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paying the rent:
technical writing as an option
by lucy lediaev

Recent discussion with some “starving writers” made me think about the fact that I’ve made my living as a writer for the past 25 years with almost no interruptions in income. In fact, it was writing that saved me financially when the company with which I was in management went under in the mid-90s. I was able to find a new job, using my writing skills, unlike other middle management people with no special skills.

At that time, I was able to find a good job, because I had a background in technical writing—something I fell into backwards during the 1980s. I’ve always had excellent expository and essay writing skills, going back to high school where I was tapped for advanced placement writing classes.

I’ve never claimed to be a creative writer—the closest I come to creativity is the occasional humorous (I hope) essay. The fact that I’ve always readily admitted that I’m not a creative writer—I’m not likely to ever be a short story writer, a novelist, or a poet—likely made it easier for me to become a technical writer. Through the years, I’ve had colleagues who are in denial about their technical writing jobs—seeing their positions as detours on their way to the next great novel!

I’ve always been a generalist who is interested in many things. I absorb, digest, and synthesize new information quickly and spit it out in reasonably precise English. My degree in Russian language and literature has contributed only to the discipline to digest and write technical material. The other factor in my favor is my lifelong interest in science and technology. Although I took no science classes beyond high school, I’ve always read in the field. I’ve never met a computer that I did not like, and I am fascinated by technology. I have as many, maybe more, electronic toys than my young male colleagues.

In 1982, when a family member suggested that I might be a fit for one of the technical writing jobs at the computer-assisted design software company where he worked, I took a risk and applied. My only writing samples were school papers, but they were acceptable and got me the job. I started writing on mainframe computers and then graduated to engineering workstations running UNIX. Finally, I began to use early Macs and PCs. I was fortunate enough to have a supervisor who acted as a mentor. My writing and editing skills were stronger than hers, which she appreciated, but she taught me project planning and other business skills that let me qualify for increasingly responsible positions in the field.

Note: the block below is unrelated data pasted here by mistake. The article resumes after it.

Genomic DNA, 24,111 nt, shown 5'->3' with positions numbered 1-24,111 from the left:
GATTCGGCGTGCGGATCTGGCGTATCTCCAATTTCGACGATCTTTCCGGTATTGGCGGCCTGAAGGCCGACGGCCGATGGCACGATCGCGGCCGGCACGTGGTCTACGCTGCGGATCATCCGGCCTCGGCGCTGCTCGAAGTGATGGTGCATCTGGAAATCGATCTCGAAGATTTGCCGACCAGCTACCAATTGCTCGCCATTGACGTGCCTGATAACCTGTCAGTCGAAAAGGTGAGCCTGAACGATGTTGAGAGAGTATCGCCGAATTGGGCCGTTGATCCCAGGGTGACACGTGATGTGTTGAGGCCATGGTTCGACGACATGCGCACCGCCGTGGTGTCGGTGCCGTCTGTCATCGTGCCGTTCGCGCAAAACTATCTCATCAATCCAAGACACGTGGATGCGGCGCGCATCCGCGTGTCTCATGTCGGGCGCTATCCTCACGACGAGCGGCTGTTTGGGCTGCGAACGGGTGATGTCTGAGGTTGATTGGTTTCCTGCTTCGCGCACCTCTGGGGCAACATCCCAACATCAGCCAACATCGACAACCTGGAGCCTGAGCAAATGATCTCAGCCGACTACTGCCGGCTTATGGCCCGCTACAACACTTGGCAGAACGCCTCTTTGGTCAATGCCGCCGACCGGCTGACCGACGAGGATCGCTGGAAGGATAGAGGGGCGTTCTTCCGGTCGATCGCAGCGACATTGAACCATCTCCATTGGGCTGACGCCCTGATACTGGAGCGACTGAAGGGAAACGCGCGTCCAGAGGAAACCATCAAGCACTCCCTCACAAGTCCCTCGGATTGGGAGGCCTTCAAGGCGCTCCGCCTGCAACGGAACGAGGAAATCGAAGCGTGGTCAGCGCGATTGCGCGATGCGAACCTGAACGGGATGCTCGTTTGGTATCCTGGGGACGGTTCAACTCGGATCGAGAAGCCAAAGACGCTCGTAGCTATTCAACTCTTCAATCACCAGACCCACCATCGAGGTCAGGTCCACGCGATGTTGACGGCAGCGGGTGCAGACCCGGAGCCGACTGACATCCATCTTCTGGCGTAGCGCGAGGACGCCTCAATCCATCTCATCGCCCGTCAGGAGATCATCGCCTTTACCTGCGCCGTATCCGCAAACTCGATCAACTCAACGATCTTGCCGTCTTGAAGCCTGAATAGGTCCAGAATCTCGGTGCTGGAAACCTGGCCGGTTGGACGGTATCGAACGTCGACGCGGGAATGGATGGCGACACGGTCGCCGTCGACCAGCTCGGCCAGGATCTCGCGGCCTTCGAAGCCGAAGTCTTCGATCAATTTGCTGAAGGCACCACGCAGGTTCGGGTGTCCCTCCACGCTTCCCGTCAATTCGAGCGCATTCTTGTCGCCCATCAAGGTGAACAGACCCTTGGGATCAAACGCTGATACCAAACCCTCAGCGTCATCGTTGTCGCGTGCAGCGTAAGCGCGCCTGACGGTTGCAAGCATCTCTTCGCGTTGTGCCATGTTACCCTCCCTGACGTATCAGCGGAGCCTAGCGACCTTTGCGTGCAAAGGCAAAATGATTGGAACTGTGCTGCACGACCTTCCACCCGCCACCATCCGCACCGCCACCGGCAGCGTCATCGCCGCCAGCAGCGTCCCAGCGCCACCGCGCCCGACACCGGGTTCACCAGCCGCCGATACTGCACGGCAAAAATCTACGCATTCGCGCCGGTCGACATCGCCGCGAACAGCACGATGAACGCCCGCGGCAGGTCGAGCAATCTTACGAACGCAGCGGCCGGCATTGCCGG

I now work for a successful biotechnology company where I have reasonably flexible hours, a lot of autonomy, and do many things other than technical writing. I taught myself HTML, and I’m now responsible for the programming and contents of our corporate web site. I also do a lot of writing that is not really technical writing, including ad copy, reports, proposals, and our annual marketing plan.

Because of financial rewards and potential for versatility, I urge starving writers with an interest in science and technology to consider technical writing. While technical writing rates are comparatively lower than they were during the hay days of the Internet, computer companies, and aerospace, they are still considerably higher than for copy writing and editing. I’m not ashamed, as some of my colleagues have been, of being primarily a technical writer and not a “creative writer.” It pays the bills!


A freelance writer and full-time grandma, Lucy Lediaev retired recently from a position as web master, tech writer, and copy writer in a biotech firm. She is enjoying retirment more than she ever dreamed and is now writing about topics that are, for the most part, interesting and fun. She also has time to pursue some of her long-time interests, such as crafts, reading, sewing, baking, cooking, and the like.

more about lucy lediaev


those who live in glass houses...
by lucy lediaev
topic: writing
published: 3.6.08


robert melos
12.31.07 @ 12:48a

I've always considered writing in any form as creative. Granted a technical manual might not have the excitement or sex appeal of a Jackie Collins novel, but it still has to be interesting enough and concise enough for the reader to comprehend the details. If I could get a job as a technical writer I'd be very happy. I'm applying for every tech writer position I can find and crossing my fingers.

k. t.
1.2.08 @ 9:39a

I must heartily agree with what Lucy presents here. While a starving writer, myself, I taught a writing techniques class at a local college, where a student's spouse--an established, local technical writer--suggested I could make a good living doing what he was doing. He kindly shared with me his resume as a sample and pages of companies that were currently known to hire tech writers. Neil generously gave me my start (for which I owe him eternal thanks), and I've been working as a tech writer ever since. That was in 1991. I stuck with it during the hard times (the dot com meltdown) and have now been amply rewarded by being hired into a forward-thinking company that allows me to telecommute 100% from my home office and gives me lots of creative latitude. Considering myself a creative writer and poet, I've learned over these years how to bring some of that creativity into the technical writing I do. As I stated many times to the students in my writing classes, if one has a good, solid foundation in the English language and can think and articulate clearly, technical writing might just be that way to earn a good living, while still having opportunity to wordsmith. It's well worth considering.

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